As we get older we start to have trouble hearing clearly and we usually just accept it as a normal part of growing older. Maybe we need to ask people to speak up or repeat themselves when they talk. Maybe the volume on our TV keeps getting louder. We may even discover that we’re becoming forgetful.
Loss of memory is also often viewed as a normal part of aging because the senior population is more susceptible to Alzheimer’s and dementia than the general population. But what if the two were somehow connected? And is it possible to maintain your mental health and treat hearing loss at the same time?
Hearing loss and mental decline
Most individuals do not associate hearing loss with cognitive decline and dementia. But if you look in the right places, you will find a clear link: studies show that there is a substantial risk of developing Alzheimer’s disease and other dementia-like disorders if you also suffer from hearing loss – even at fairly low levels of hearing impairment.
Mental health issues including anxiety and depression are also fairly prevalent in individuals who have hearing loss. The key here is that hearing loss, mental health problems, and cognitive decline all affect our ability to socialize.
Why does hearing loss affect cognitive decline?
There is a link between hearing loss and cognitive decline, and though there’s no concrete proof that there’s a direct cause and effect relationship, experts are exploring some persuasive clues. They believe two main situations are responsible: your brain working extra hard to hear and social solitude.
Many studies show that isolation brings about depression and anxiety. And when people suffer from hearing loss, they’re less likely to socialize with others. Many people find it difficult to go out to the movies or dinner because they can’t hear very well. These actions lead down a path of isolation, which can bring about mental health problems.
Additionally, researchers have discovered that the brain often has to work overtime to make up for the fact that the ears can’t hear clearly. Ultimately, the part of the brain in charge of other tasks, like holding memories, has to use some of its resources to help the region of the brain responsible for hearing. Cognitive decline will then develop faster than normal as the overworked brain strains to keep up.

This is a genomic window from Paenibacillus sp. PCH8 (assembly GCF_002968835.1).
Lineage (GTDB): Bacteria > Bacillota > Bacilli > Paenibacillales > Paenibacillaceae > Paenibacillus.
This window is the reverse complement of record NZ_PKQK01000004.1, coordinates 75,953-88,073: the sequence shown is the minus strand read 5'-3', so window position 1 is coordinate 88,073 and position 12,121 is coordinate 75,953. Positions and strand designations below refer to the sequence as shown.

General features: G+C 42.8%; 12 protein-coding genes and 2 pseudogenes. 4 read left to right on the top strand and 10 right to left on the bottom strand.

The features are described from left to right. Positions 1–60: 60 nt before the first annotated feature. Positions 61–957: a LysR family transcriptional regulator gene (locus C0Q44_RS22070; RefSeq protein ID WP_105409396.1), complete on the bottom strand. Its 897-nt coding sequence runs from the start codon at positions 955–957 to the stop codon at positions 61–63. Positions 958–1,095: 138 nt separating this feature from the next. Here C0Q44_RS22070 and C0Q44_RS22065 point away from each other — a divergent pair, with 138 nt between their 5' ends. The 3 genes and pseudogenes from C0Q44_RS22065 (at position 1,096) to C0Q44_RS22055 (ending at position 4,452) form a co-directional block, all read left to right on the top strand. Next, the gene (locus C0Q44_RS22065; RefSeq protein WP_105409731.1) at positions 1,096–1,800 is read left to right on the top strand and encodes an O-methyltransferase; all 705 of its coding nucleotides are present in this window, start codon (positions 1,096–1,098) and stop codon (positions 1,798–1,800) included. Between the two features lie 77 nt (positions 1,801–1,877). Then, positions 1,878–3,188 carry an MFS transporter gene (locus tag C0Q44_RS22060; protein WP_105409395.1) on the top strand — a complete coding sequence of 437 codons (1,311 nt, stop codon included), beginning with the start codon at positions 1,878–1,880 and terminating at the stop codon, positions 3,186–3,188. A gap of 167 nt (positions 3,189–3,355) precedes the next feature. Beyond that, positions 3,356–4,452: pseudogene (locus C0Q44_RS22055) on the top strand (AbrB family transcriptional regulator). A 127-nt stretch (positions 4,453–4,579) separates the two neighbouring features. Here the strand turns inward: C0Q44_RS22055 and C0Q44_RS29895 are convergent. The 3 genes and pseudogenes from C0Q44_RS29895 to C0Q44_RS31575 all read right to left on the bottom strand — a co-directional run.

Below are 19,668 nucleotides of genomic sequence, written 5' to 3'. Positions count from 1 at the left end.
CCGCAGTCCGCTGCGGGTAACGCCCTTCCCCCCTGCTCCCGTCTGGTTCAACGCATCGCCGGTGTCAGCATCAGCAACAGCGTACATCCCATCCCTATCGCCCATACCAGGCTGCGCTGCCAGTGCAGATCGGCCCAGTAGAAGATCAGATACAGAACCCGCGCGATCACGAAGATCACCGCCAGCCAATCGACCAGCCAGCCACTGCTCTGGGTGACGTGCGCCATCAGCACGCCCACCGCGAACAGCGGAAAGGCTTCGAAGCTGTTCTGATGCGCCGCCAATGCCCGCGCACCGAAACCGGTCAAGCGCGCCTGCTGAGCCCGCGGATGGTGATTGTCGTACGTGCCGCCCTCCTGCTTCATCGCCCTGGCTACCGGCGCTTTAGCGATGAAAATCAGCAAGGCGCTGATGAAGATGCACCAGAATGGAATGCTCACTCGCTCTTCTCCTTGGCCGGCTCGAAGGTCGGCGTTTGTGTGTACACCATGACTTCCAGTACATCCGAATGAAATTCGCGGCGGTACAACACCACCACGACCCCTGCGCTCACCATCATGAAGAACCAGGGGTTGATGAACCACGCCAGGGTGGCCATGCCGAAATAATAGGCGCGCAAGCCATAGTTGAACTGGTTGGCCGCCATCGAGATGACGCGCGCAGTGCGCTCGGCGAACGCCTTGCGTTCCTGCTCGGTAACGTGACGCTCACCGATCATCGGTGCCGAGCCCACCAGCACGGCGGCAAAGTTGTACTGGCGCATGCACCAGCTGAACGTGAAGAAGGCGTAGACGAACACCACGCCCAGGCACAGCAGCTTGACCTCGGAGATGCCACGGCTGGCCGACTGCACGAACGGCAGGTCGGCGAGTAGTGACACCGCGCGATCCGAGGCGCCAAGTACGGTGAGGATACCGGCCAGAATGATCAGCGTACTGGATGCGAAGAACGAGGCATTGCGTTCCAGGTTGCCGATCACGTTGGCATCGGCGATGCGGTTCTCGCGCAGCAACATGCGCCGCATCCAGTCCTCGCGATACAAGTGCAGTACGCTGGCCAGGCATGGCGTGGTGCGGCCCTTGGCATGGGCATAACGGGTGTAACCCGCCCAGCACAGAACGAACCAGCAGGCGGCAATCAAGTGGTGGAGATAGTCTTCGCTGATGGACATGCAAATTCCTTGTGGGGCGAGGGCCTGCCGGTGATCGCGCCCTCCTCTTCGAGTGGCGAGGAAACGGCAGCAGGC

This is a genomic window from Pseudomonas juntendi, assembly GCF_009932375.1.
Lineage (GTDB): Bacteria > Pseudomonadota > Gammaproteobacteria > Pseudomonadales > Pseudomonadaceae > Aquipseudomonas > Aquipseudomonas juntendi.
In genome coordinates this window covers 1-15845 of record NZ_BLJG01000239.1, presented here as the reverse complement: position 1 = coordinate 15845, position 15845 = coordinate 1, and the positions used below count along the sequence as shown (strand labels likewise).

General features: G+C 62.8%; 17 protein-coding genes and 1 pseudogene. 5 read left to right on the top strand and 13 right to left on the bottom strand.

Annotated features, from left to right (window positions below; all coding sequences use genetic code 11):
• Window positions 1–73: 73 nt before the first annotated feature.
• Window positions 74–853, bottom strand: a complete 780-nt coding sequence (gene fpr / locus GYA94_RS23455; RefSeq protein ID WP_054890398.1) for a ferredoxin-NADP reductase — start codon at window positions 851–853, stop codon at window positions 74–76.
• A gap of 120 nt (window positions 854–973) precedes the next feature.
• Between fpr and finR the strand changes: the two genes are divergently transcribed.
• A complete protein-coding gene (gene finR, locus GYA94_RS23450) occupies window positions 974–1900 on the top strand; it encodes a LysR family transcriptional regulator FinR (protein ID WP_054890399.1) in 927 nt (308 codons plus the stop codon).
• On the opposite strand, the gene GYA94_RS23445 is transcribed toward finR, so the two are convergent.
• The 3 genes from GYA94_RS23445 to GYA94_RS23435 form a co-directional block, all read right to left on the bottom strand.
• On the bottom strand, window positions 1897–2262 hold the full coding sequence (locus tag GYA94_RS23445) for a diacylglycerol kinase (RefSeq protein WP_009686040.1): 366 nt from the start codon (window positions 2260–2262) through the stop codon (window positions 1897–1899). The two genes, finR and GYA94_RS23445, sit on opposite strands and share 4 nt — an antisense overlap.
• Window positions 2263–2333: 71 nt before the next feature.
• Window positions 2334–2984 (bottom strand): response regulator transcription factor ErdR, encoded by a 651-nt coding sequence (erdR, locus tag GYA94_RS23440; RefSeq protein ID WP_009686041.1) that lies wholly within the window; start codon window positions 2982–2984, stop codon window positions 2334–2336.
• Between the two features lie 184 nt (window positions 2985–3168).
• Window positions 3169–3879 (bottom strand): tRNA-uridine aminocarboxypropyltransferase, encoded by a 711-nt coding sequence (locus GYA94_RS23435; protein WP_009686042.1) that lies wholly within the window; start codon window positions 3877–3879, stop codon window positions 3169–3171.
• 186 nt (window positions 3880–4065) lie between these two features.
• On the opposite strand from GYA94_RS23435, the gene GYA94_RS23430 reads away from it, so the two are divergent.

How to fight mental decline with hearing aids
The first line of defense against mental health issues and cognitive decline is hearing aids. Research shows that patients improved their cognitive functions and were at a reduced risk of developing dementia when they used hearing aids to deal with their hearing loss.
If more people used their hearing aids, we may see less cases of mental health problems and cognitive decline. Of all the individuals who require hearing aids, only between 15% and 30% actually wear them, that’s between 5 and 9 million people. The World Health Organization estimates that there are nearly 50 million people who deal with some form of dementia. If hearing aids can reduce that number by even just a couple of million people, the quality of life for many individuals and families will improve exponentially.
Are you ready to improve your hearing and maintain your memory at the same time? Contact us today and schedule a consultation to find out if hearing aids are right for you and to get on the path to better mental health.